Today’s Scripture: Deuteronomy 34:1-12.
“There’ll never be anyone like Moses.”
That’s pretty much what the Scripture for today is saying. On one level, I get it: Moses was an incredible leader, an amazing man of God. But on another level: this kind of talk drives me crazy, even when it’s about someone as great as Moses.
You know that old saying about the log and the speck – the one first used by Jesus, the one that tells us we ought to take a look at ourselves before we start examining others? Well, as I’ve written this sermon, I’ve looked in my own eye, so to speak, and realized that there’s something there. Perhaps this kind of talk annoys me so much because I know I’m guilty of it, too.
“There’ll never be anyone like so-and-so.” We say this about political leaders sometimes. PBS just had this great documentary on about the Roosevelts. As my husband and I watched it, it was all I could do not to say, “There’ll never be anyone like them.”
My hometown high school, St. Pete. High, was founded in 1898. It’s got a long history with some excellent teachers and principals – including a particularly beloved Mr. Davis. At times, when the current leadership is lacking, you might us alumni make the comment, “There’ll never be anyone like him.”
We sometimes make comments like this in churches – and this is where I know it bothers me the most, and where I’m most guilty. When I was a youth growing up in a Methodist church, there was one youth director I particularly liked. After he left, I know I thought it; I may even have said it: “There’ll never be anyone like him.”
There’s nothing wrong with celebrating the accomplishments of those who came before us. Remembering great men and women allows us to be inspired by their stories. Take our former principal, Mr. Davis; he was literally the first African-American area superintendent in the United States. That’s a story worth re-telling.
But when story telling turns into idealization we buy into a hopeless world-view. “There’ll never be anyone like so-and-so,” we say. When I hear those kind of comments – out of my mouth or someone else’s – the meaning I get is, “The future will never be as good as the past.”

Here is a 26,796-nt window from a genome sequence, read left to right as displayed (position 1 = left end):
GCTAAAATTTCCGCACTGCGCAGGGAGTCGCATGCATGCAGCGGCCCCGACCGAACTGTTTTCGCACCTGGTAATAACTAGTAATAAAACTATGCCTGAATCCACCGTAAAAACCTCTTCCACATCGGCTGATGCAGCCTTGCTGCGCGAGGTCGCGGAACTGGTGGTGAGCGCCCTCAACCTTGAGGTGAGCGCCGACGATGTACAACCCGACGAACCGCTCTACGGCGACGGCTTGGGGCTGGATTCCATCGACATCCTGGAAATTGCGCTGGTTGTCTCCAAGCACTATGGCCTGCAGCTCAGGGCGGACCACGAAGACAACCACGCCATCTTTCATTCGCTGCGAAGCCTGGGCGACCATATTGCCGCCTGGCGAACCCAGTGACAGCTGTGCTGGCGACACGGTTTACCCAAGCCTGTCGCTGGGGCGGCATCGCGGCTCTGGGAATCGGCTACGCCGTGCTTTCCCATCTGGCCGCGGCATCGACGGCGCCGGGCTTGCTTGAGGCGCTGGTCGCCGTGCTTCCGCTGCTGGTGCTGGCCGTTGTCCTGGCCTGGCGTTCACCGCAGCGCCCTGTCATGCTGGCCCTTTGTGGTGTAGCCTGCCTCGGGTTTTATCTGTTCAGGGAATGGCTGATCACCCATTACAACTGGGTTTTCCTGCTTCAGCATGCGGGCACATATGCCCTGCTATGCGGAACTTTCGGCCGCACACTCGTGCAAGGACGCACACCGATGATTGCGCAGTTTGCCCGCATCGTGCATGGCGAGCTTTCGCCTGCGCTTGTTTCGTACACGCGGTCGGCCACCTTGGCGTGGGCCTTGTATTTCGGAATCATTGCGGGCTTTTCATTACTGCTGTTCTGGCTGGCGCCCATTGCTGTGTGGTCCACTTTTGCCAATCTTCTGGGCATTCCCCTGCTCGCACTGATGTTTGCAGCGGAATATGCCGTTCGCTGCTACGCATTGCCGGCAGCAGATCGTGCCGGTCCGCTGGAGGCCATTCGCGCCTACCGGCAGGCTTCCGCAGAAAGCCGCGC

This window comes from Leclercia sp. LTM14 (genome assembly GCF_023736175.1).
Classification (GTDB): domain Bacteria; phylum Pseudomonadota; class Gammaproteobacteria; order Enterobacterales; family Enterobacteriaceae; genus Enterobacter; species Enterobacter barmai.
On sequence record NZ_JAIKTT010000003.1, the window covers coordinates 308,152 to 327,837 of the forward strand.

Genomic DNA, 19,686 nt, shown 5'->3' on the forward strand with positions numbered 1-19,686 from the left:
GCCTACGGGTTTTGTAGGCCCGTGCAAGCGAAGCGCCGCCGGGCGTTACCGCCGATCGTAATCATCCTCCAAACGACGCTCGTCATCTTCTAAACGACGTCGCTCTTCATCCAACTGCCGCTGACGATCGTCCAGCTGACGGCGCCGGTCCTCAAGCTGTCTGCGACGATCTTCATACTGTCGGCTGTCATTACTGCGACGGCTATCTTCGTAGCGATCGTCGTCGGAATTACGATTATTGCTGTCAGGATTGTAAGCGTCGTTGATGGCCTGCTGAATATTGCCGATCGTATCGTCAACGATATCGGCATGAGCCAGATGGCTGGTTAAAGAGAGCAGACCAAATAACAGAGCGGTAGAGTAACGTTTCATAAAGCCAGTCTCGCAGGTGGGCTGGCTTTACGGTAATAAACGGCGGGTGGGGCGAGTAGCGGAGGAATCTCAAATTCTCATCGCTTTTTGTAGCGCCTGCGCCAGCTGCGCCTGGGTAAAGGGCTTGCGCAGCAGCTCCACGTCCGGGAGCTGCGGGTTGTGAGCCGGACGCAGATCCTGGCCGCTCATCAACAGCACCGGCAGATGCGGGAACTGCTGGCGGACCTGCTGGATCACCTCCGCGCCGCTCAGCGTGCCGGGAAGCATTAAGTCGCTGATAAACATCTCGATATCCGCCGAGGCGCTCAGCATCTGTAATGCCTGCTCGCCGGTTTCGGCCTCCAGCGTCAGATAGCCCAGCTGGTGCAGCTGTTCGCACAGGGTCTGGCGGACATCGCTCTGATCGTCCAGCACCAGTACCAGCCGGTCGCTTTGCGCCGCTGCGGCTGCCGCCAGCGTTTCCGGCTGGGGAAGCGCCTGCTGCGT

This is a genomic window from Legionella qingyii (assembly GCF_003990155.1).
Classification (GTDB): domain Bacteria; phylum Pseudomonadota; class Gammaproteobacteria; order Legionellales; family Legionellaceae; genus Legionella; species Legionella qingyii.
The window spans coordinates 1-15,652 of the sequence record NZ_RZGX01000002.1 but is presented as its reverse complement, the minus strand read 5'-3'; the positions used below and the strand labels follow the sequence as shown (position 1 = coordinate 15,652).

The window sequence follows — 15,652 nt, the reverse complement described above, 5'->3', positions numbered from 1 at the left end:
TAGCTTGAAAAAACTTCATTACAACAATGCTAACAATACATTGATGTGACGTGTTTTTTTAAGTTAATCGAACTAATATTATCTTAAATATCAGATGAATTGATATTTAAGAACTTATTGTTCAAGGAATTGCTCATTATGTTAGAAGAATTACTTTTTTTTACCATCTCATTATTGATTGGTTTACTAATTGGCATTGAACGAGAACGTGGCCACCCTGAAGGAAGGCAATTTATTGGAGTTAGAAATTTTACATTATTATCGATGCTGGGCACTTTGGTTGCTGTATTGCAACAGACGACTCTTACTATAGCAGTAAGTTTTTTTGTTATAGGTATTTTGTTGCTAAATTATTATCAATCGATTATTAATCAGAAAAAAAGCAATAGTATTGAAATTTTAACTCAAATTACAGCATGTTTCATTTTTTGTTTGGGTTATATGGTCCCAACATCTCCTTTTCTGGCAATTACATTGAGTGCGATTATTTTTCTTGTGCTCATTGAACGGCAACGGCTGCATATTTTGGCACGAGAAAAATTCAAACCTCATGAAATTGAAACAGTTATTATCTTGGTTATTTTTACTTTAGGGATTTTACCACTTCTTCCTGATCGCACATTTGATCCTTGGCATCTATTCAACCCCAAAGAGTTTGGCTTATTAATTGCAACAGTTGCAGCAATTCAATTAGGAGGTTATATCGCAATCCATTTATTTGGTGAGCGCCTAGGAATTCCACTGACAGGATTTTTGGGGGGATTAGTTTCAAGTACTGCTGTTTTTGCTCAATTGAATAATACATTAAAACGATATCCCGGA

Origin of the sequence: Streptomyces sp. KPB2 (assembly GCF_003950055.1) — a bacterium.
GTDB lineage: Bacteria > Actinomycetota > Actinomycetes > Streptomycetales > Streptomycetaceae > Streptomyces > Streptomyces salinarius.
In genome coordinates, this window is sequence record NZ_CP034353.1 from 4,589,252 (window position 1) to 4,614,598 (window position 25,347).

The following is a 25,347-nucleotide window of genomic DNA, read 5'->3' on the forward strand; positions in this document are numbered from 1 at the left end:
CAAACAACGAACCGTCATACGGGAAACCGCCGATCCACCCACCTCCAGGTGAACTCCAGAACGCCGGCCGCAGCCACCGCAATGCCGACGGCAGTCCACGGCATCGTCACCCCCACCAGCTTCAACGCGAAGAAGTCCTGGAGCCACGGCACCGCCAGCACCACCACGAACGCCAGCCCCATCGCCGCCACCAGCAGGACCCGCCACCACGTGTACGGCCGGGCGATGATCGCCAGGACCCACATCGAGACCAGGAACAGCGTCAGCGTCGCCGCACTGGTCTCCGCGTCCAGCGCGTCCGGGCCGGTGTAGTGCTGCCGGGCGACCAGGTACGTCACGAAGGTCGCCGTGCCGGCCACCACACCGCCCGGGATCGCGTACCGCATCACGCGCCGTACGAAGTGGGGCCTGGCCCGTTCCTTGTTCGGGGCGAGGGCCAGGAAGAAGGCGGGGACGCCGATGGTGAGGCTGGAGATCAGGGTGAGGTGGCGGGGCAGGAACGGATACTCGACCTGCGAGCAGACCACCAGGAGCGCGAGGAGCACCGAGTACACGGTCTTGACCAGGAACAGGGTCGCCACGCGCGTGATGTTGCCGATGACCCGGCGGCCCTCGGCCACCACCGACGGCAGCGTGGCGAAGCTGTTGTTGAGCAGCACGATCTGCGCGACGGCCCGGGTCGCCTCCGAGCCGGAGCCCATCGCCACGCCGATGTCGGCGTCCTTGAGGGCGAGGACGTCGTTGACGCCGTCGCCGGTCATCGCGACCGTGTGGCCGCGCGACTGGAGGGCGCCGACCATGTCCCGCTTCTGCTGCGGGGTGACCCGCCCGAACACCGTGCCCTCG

One of the first side-effects of this kind of talk is that we set the next leader up to fail.
Think of a great leader you knew: a mayor, a boss, a pastor. Someone about whom it was said, “There’ll never be anyone like so-and-so.” Now think about what happened to their successor… if you can remember their successor at all. Those who follow idealized leaders don’t tend to last very long.
Man, poor Joshua! Having to follow Moses.
I bet that’s why we get the details in Deuteronomy 34 about a firm transition of leadership. It’s described like a strong baton-pass in a relay race: Moses is running hard, right up until the end. Through a laying on of hands and a passing of the spirit, it’s clear the transfer is to Joshua, and Joshua alone. Joshua then takes it, and runs with it, leading the Israelites across the Jordan right after Moses’ death.
Joshua was the one. There was no doubt. The people listened to him and did what he said.
But still, the final paragraph for today tells us: “Since then, no prophet has risen in Israel like Moses…” Man, poor Joshua.
“There’ll never be anyone like so-and-so.” That kind of talk just gets under my skin.
Especially when it’s not true.
It wasn’t true of Moses. It seemed true, at the time Deuteronomy was written down – probably around the time of the Exile, in the 700s to 500s BC. But after that came someone who was, in fact, better than Moses.
The gospel of Matthew includes some details that make this clear:
- In an attempt to thwart Jesus, King Herod had all the newborn babies killed (Matthew 2). Remember how floating in a basket saved baby Moses from a similar situation in Exodus 2?
- Jesus begins his ministry by fasting in the wilderness for 40 days (Matthew 4). Not only does this remind us of the 40 years in the wilderness, but Moses did his own 40-day fast in Deuteronomy 9.
- When Jesus preaches the best sermon ever, he includes some reinterpretation of the law: “You have heard it said… but I say…” Because it was Moses who first received the law, this is Jesus improving upon Moses’ good work.
- When Jesus’ full glory is revealed during the transfiguration in Matthew 17, he is joined in the sky by two great Old Testament figures: Elijah and… Moses.
“There’ll never be anyone like Moses.” That was true… but then came Jesus.
From time to time, we are blessed with leaders who are exceptional. Leaders who teach us and inspire us and guide us to a whole new level. Leaders who tempt us to say after they’re gone, “There’ll never be anyone like so-and-so.” If we say that, we act like the best has already come. And with God, there is always hope in our future.
“There’ll never be anyone like Moses.” Do you remember this Moses that Deuteronomy is talking about? He started out as a reluctant leader. He thought his poor speech and criminal record would prevent anyone from following him. By the end of his life, people thought Moses was great not because Moses was great – but because Moses’ God is great. God enabled all those plagues and the parting of the waters. Not Moses – God.
If it’s more about what God can do than about what a human can do, then that changes things. In that case, it’s never true to say, “There’ll never be anyone like so-and-so.”
The true statement is: “There’ll never be anyone like our God.”
And with our God, anything can happen. With our God, any one of us average Joes could be used to do great things. With God, there is always a future filled with hope ahead.